‘You Can’t Erase History;’ How The Narrative Suddenly Shifts When It Comes To Ray Lewis’ Statue

Baltimore Raven’s legendary retired linebacker Ray Lewis joined Colin Kaepernick, Michael Bennett and many others by following the trend of NFL players kneeling in protest during the National Anthem last week. Fans took notice and let it be known that, despite his SuperBowl rings and his incredible performances on the field, they would not excuse him for kneeling during the Star Spangled Banner. A petition for the removal of his statue next to M&T Bank Stadium on Change.org has now reached more than 77,000 signatures.

This week, family and friends spoke out to support Lewis. His mother said that he knelt in prayer, not in protest, and that upset fans can’t change history:

“You can’t erase 17 years of history. You can’t erase two Super Bowls,” said Sunseria “Buffy” Smith, Ray Lewis’ mother. “You can’t erase Ray coming here, going to Johns Hopkins Hospital. He do stuff people don’t even know he do.”

Ray Lewis is one of the more complex personalities in the NFL. A vicious, fierce defensive enforcer on the field, he was a SuperBowl MVP, a 13-time Pro-Bowler and the foundation for the Raven’s defense. He has been connected to the stabbing deaths of two people back in 2000 and was charged with obstruction of justice. His many charitable works through the Ravens organization and his own Ray Lewis 52 Foundation should not be taken lightly.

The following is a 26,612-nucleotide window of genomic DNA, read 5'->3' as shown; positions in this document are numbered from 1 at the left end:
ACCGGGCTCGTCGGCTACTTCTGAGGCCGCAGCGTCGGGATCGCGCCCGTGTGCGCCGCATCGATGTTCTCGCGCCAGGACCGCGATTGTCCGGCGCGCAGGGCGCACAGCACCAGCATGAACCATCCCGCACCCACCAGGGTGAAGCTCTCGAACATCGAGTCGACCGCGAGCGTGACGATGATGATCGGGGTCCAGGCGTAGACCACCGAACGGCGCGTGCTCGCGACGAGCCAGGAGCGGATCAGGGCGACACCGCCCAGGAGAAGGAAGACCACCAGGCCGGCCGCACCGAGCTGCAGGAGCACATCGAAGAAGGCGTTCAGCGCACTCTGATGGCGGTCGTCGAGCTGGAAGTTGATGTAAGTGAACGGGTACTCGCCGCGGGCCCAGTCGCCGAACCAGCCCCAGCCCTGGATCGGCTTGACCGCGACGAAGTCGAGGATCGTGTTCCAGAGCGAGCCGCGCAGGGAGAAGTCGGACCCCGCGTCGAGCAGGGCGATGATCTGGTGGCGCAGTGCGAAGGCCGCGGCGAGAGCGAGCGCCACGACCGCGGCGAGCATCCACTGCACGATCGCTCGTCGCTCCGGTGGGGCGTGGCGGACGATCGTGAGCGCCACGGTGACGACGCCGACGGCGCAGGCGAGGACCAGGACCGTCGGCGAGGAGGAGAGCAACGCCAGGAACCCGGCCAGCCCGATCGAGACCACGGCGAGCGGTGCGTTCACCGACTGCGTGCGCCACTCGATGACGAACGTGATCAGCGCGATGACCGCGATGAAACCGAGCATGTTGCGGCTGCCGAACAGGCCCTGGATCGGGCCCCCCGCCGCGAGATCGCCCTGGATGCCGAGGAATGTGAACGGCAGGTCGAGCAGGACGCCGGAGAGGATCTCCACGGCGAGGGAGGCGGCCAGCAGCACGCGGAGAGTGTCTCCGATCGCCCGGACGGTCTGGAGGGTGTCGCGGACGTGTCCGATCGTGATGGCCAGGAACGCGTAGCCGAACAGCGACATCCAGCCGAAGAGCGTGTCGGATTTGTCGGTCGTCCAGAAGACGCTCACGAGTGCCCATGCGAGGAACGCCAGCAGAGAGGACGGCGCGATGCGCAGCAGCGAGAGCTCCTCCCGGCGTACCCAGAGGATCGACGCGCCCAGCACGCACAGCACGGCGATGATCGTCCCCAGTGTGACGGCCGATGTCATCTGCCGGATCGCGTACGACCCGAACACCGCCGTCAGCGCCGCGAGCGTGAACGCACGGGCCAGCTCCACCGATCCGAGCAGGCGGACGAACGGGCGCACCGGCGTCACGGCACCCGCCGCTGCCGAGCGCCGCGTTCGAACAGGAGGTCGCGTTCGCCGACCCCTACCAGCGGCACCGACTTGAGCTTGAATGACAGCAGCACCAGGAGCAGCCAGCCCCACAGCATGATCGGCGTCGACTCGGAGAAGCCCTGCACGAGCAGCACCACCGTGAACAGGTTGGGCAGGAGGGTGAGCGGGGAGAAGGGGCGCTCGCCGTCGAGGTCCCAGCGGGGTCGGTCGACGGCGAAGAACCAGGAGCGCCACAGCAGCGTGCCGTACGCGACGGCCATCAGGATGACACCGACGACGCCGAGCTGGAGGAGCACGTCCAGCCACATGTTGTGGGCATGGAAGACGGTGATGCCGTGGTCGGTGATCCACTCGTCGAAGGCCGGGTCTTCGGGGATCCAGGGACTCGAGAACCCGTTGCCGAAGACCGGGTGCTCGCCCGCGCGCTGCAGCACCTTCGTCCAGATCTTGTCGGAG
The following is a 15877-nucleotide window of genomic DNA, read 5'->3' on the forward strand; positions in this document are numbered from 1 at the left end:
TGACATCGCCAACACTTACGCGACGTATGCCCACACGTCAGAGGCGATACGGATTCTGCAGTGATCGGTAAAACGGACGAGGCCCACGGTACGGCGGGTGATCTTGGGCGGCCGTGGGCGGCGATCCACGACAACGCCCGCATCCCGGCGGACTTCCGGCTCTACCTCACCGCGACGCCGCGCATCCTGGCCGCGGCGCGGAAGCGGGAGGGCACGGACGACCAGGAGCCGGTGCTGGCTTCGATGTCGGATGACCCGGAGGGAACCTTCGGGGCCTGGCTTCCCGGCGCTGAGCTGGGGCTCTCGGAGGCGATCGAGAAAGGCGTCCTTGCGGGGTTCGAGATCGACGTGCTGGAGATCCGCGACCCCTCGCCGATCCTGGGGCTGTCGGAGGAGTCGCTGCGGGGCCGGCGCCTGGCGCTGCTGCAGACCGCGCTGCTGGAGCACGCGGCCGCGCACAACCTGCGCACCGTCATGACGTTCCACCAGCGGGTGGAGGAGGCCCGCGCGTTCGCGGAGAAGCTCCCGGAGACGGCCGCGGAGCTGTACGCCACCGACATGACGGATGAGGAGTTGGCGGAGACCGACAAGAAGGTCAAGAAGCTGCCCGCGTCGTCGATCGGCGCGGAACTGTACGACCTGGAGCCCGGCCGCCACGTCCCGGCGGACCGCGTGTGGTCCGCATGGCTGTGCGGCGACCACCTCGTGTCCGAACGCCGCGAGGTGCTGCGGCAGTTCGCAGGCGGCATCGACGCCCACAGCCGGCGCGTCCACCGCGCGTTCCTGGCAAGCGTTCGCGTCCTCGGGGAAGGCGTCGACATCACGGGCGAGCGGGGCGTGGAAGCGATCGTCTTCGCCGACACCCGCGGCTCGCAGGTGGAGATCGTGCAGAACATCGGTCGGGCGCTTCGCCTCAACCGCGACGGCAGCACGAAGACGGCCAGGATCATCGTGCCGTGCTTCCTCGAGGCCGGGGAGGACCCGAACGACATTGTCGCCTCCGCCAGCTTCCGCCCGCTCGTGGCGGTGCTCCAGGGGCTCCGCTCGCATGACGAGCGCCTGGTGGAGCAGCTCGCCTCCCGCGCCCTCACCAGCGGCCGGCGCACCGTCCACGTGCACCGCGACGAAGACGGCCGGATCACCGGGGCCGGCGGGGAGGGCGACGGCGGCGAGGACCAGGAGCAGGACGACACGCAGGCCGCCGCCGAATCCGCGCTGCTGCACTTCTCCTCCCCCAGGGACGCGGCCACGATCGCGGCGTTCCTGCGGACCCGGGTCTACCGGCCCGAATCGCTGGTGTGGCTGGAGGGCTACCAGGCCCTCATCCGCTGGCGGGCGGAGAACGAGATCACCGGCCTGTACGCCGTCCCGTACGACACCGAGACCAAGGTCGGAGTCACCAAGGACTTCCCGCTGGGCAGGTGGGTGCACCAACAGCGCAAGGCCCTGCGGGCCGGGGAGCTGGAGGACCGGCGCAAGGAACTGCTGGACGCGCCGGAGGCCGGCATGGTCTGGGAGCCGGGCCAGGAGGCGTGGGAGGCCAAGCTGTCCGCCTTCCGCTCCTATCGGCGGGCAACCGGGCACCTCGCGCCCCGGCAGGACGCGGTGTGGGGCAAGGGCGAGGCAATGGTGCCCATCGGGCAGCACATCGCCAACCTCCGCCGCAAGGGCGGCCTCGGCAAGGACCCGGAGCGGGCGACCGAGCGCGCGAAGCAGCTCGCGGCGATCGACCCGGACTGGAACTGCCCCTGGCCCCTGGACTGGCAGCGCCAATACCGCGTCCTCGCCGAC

While there are many distinctions between the call for removal of Confederate statues and the petition to remove Ray Lewis’ statue, I want to point one of the similarities. Lewis’ mother argued that ‘you can’t erase history’ in response to the nearly 80,000 who have signed the petition for the removal of her son’s statue.  When Whites argued against the removal of Confederate monuments, they were shut down by liberals who claimed that history wasn’t being erased, just fumigated or that Whites could just open up a damn book instead. And the statues came down. Whether erasing Lewis’ memorial is truly justified or not, thanks to liberals, people now see statue removal as an option.  And should enough people clamor for his statue to come down, rest assured, Ravens fans can always search YouTube or just open a book to remember the exploits of their legend.


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